Backup systems are typically marketed as parking aids, not safety equipment. But our tests show that the camera models can also help drivers avoid backover-accident injuries and fatalities.

Compare Backup Sensors & Cameras to ParkFX

Get the Latest Information on the Most Reliable Backup Warning Technologies

Not all reversing aids are equal. The sensing technology and the indicating method are critical to your driving safety.

How a park assist system alerts you

One option is video, which at first seems like a great choice. But one major flaw with having a video camera affixed to the back of your car with a monitor on your dashboard is that it also forces you to look forward while backing up. That can disturb your perception, your reaction time, and feel very unnatural. They are also extremely expensive, and you'll pay thousands of dollars to have a video system attached to your car, whether from the dealer or an aftermarket supplier.

Compare that to other bargain basement devices which actually have LED displays (little red lights) on your dashboard. These are cumbersome -- almost useless -- for much the same reason as video: when you drive in reverse, you naturally look behind you, and you'll never see the little red lights. They are also hard to read in bright sunlight.

Some other bargain technologies use a tone which beeps more rapidly as you get closer to an obstacle. You can at least hear the relative distance just by listening to the beeps, but you have to practice a bit to really understand how far you are from danger.

That's why an audible voice sensor is best. It tells you in a spoken voice exactly how far away you are. Not only do you not have to awkwardly look forward at your dashboard, you'll know without guessing how much further you can safely back up.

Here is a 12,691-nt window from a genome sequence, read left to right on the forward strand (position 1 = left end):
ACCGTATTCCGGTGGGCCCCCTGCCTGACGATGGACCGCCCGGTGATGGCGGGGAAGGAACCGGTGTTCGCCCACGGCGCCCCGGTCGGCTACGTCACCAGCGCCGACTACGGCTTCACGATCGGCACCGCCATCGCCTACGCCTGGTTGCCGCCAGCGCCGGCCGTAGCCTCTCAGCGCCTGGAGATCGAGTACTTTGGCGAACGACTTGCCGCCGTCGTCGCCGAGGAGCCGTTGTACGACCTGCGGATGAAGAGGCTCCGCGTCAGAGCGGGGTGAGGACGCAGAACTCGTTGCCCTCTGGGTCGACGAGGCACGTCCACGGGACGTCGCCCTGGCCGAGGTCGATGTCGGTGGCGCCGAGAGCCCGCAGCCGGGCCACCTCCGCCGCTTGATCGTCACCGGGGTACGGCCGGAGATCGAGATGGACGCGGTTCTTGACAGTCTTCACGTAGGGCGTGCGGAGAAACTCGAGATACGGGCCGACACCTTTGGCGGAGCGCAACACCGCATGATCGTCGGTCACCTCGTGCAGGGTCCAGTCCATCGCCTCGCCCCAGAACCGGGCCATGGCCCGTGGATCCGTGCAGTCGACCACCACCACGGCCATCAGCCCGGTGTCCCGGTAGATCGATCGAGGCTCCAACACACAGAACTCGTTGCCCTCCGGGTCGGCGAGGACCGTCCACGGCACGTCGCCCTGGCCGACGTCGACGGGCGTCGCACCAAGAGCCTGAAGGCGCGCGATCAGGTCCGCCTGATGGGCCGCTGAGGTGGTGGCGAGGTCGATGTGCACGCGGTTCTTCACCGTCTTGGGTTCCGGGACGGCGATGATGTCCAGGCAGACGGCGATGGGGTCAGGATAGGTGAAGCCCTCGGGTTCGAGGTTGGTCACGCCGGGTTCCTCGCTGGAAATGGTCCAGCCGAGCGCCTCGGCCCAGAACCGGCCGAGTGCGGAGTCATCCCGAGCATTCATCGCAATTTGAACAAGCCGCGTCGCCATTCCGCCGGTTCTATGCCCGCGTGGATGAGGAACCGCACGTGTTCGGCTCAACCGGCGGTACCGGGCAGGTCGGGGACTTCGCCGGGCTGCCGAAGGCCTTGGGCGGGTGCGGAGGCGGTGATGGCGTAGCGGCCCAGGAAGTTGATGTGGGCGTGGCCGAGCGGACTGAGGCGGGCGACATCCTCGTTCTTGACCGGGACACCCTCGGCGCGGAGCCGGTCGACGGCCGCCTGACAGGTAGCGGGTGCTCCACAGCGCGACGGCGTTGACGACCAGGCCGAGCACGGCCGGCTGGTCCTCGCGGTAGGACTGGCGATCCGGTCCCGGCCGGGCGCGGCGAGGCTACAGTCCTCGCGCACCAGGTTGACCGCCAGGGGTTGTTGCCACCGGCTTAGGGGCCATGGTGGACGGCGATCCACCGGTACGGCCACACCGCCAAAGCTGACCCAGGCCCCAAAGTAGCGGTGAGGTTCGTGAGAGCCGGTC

How a reversing aid detects objects

If you've never seen or used a reversing aid, you might be surprised at how technically advanced they actually can be.

Reversing aids use a variety of technologies to sense an object behind the car. Some units use Doppler radar, and others use infrared sensors, but by far the most accurate method of detection is the one the U.S. Navy uses on its submarines: sonar.

Sonar can operate in any weather, including direct sunlight or rain. And it doesn't require that the car be moving in order to sense an obstruction.

NHTSA estimates that 1 out of 25 accidents on US highways is due to improper lane change or lane merge. Get in on the latest and coolest mobile electronics technology. Car gadgets are interesting, but who are you going to trust to show you the vehicles in your blind spot area? Lane FX is safe, reliable, affordable and universal: It works in any vehicle (sedan, truck or SUV) equipped with power mirrors for lane change and also for parking assist. LaneFX is also available with ParkFX Park Assist and Curb Exposure System. ParkFX tilts your side mirror(s) downward when you put the vehicle in reverse to show you the curb (during parallel parking) or the parking boundaries around you. Get ParkFX and avoid giving your rims costly "curb rash"!

Why Turn Your Head Away From Traffic?

Turn your side mirror instead whenever you need to change lanes!

LaneFX is a controller that links your car's power mirrors and turn signals, and whenever you use your turn signal, it automatically moves the mirrors outwards so you can instantly see in your blind spot. LaneFX can also be outfitted with ParkFX, which tilts both mirrors down so you can see where you're parking.

What a great idea—this beats the hell out of that "objects are closer than appear" concept which gives you a distorted view of reality in that right-side rearview mirror.

LaneFX does make two assumptions, though: that you have power mirrors in your car and that you actually use your turn signals when you're going to change lanes. You do signal when you're changing lanes, don't you? Sale prices start below $170. What a deal! Get one in time for the holidays and have safer winter driving.

Don't Forget About Your Backup Blind Spots

Available ParkFX is the best park assist system to show you the parking boundaries and dangers around you when you're backing up

Kids ‘N Cars, a consumer organization working to make it safer for children to be around cars, is calling attention to the problem of the blind spot--that area behind the vehicle that you can’t see from the driver’s seat. The organization notes that at least 58 children were backed over and killed last year alone.

How big can the backup blind spot be? We measured a sedan, minivan, SUV, and pickup to find out. We used a 28-inch-high traffic cone, measuring how far behind the vehicle it would have to be before an average (5 feet 8 inches) and short (5 feet 1 inch) driver could see it. Larger vehicles tend to have a significantly larger blind spot. (Studies show the length of each blind spot; lighter for an average-height driver, darker for a shorter driver.)